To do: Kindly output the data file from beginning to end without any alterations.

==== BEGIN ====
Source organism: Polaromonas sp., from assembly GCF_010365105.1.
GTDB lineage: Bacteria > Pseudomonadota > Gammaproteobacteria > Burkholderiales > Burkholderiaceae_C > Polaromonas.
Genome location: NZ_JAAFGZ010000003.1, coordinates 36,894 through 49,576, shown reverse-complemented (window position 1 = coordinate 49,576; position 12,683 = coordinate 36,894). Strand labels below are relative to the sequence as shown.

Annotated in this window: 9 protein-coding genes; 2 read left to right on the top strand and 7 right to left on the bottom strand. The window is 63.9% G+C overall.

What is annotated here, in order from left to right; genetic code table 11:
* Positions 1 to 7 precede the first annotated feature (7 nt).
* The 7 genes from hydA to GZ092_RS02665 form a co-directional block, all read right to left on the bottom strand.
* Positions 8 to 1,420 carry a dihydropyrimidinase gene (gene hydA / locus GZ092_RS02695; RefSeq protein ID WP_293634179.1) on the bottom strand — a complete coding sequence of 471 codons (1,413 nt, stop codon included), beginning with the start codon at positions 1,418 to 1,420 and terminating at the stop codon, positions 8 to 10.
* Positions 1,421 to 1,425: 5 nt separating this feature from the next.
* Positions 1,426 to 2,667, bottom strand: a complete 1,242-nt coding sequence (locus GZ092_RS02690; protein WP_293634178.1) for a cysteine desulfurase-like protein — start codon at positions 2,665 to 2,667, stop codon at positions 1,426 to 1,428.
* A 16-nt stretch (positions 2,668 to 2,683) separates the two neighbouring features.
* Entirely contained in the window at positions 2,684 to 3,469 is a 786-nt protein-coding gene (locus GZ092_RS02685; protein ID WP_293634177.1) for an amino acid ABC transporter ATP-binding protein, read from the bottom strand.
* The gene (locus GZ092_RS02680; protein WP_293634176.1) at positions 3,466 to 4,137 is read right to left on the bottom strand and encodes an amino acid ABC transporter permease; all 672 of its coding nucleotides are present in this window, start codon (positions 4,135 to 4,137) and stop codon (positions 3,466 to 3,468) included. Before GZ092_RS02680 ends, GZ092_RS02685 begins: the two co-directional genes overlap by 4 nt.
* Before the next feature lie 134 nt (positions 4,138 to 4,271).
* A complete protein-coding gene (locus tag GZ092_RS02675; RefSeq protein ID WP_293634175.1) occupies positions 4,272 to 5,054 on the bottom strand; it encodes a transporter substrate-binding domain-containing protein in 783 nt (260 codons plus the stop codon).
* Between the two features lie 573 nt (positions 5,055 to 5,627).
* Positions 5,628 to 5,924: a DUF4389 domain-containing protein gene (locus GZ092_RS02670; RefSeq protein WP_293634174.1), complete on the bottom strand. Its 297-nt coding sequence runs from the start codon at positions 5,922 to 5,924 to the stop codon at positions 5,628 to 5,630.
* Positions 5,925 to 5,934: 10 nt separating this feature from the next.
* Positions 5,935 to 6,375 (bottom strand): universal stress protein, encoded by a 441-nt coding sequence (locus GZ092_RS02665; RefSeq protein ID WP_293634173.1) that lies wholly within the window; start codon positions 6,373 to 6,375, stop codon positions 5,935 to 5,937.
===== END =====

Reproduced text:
Source organism: Polaromonas sp., from assembly GCF_010365105.1.
GTDB lineage: Bacteria > Pseudomonadota > Gammaproteobacteria > Burkholderiales > Burkholderiaceae_C > Polaromonas.
Genome location: NZ_JAAFGZ010000003.1, coordinates 36,894 through 49,576, shown reverse-complemented (window position 1 = coordinate 49,576; position 12,683 = coordinate 36,894). Strand labels below are relative to the sequence as shown.

Annotated in this window: 9 protein-coding genes; 2 read left to right on the top strand and 7 right to left on the bottom strand. The window is 63.9% G+C overall.

What is annotated here, in order from left to right; genetic code table 11:
* Positions 1 to 7 precede the first annotated feature (7 nt).
* The 7 genes from hydA to GZ092_RS02665 form a co-directional block, all read right to left on the bottom strand.
* Positions 8 to 1,420 carry a dihydropyrimidinase gene (gene hydA / locus GZ092_RS02695; RefSeq protein ID WP_293634179.1) on the bottom strand — a complete coding sequence of 471 codons (1,413 nt, stop codon included), beginning with the start codon at positions 1,418 to 1,420 and terminating at the stop codon, positions 8 to 10.
* Positions 1,421 to 1,425: 5 nt separating this feature from the next.
* Positions 1,426 to 2,667, bottom strand: a complete 1,242-nt coding sequence (locus GZ092_RS02690; protein WP_293634178.1) for a cysteine desulfurase-like protein — start codon at positions 2,665 to 2,667, stop codon at positions 1,426 to 1,428.
* A 16-nt stretch (positions 2,668 to 2,683) separates the two neighbouring features.
* Entirely contained in the window at positions 2,684 to 3,469 is a 786-nt protein-coding gene (locus GZ092_RS02685; protein ID WP_293634177.1) for an amino acid ABC transporter ATP-binding protein, read from the bottom strand.
* The gene (locus GZ092_RS02680; protein WP_293634176.1) at positions 3,466 to 4,137 is read right to left on the bottom strand and encodes an amino acid ABC transporter permease; all 672 of its coding nucleotides are present in this window, start codon (positions 4,135 to 4,137) and stop codon (positions 3,466 to 3,468) included. Before GZ092_RS02680 ends, GZ092_RS02685 begins: the two co-directional genes overlap by 4 nt.
* Before the next feature lie 134 nt (positions 4,138 to 4,271).
* A complete protein-coding gene (locus tag GZ092_RS02675; RefSeq protein ID WP_293634175.1) occupies positions 4,272 to 5,054 on the bottom strand; it encodes a transporter substrate-binding domain-containing protein in 783 nt (260 codons plus the stop codon).
* Between the two features lie 573 nt (positions 5,055 to 5,627).
* Positions 5,628 to 5,924: a DUF4389 domain-containing protein gene (locus GZ092_RS02670; RefSeq protein WP_293634174.1), complete on the bottom strand. Its 297-nt coding sequence runs from the start codon at positions 5,922 to 5,924 to the stop codon at positions 5,628 to 5,630.
* Positions 5,925 to 5,934: 10 nt separating this feature from the next.
* Positions 5,935 to 6,375 (bottom strand): universal stress protein, encoded by a 441-nt coding sequence (locus GZ092_RS02665; RefSeq protein ID WP_293634173.1) that lies wholly within the window; start codon positions 6,373 to 6,375, stop codon positions 5,935 to 5,937.